For a brief review, I really enjoyed the book. I fell in love with so many of the characters. August’s parents and his sister, and his friends. It was just so amazing and I totally recommend the book to everyone in the whole world.
The author did an amazing job describing middle school, because when I was August’s age or when I was starting middle school (which wasn’t that long ago since middle school was 7th grade for me) school was mostly about being popular and fitting in and who had the most friends because you’re in this new school with all of these new students and you are trying to impress them with your “cool” clothes and “cool” makeup or whatever. Basically in middle school it was a given fact that if you weren’t popular you weren’t cool. And I really hate that now that I think about it, because honestly what does popularity even mean? Good looks? Many friends? Who gets to judge who is considered “popular” or not? If it’s me, then I think I’m popular because I have some of the most amazing friends who I love to death and I would do pretty much anything for them and I hope they love and would do almost anything for me as well.
I remember in both elementary (K-6 for me) and middle school (7-8) so many kids trying to fit in and to be apart of the “popular” kid group. I will admit I was one of them in elementary school, but like half way through the year I discovered I honestly couldn’t care less how many friends I had and I didn’t really like anyone who was considered apart of the “popular” crowd. I realized they weren’t people I wanted to be friends with. It’s also about the time I really got into reading books and I became closer with now some of my best friends. I really admire August’s story and I think everyone should read it.
There’s a quote that August’s mom says and I mentioned it in my review as well,
“There are always going to be jerks in the world, Auggie,” she said, looking at me. “But I really believe, and Daddy really believes, that there are more good people on this earth than bad people, and the good people watch out for each other and take care of each other.”
I really hope that there is more good people than bad in the world and that school and popularity is just this phase every kid goes through and everyone realizes that what’s important isn’t your clothes, or your looks, or how many friends you have, because honestly when you have so many “friends” how do you spend time with all of them? My hope is that people realize what’s most important in life. It’s not something someone can tell you, it’s something that you must figure out yourself. Because everyone is different. Everyone has something of importance that is different, whether it’s your family or your friends. Family is almost always there for you, whether you want them or not, but popularity? It’s constantly fleeting. You could be loved by everyone one day and then hated by everyone the next day. But family? And your true friends? They are always there.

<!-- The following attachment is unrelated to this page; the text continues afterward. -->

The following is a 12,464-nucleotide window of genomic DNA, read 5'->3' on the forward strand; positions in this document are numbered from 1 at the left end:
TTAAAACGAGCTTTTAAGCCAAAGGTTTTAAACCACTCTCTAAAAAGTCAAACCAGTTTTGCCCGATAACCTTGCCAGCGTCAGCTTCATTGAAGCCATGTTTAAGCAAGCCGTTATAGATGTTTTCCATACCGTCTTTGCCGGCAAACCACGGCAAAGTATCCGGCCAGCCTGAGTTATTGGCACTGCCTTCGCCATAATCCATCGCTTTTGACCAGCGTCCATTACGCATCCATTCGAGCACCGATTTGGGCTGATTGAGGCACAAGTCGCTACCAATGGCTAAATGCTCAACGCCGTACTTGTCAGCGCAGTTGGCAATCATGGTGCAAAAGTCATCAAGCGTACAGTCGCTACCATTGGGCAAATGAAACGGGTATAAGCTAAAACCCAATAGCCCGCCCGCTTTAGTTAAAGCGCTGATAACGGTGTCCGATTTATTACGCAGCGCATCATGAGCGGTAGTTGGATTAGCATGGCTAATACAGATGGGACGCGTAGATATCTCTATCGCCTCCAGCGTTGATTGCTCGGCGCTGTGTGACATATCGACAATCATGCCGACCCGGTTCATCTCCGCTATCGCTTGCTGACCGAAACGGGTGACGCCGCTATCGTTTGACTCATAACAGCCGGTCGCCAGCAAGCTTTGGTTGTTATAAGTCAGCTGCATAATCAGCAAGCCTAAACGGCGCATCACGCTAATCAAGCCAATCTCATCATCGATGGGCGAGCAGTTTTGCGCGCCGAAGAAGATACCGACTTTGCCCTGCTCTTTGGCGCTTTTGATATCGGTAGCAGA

Gone Girl by Gillian Flynn! I will admit I’m a bit nervous reading this since I didn’t find out until after I bought the book that Gone Girl is actually an adult novel. I just read the synopsis and thought it looked interesting because I’m a sucker for thriller mysteries. I hope it’s not too bad? Or that it’ll be hard to understand or anything, I never actually know what an “adult” novel is. Mature content? Adult Characters? Lots of curse words? Who knows.
Anyways thanks so much for reading and I will talk to you guys in my next post! Bye, happy reading!
August (Auggie) Pullman was born with a facial deformity that prevented him from going to a mainstream school—until now. He’s about to start 5th grade at Beecher Prep, and if you’ve ever been the new kid then you know how hard that can be. The thing is Auggie’s just an ordinary kid, with an extraordinary face. But can he convince his new classmates that he’s just like them, despite appearances?
Let’s be friends!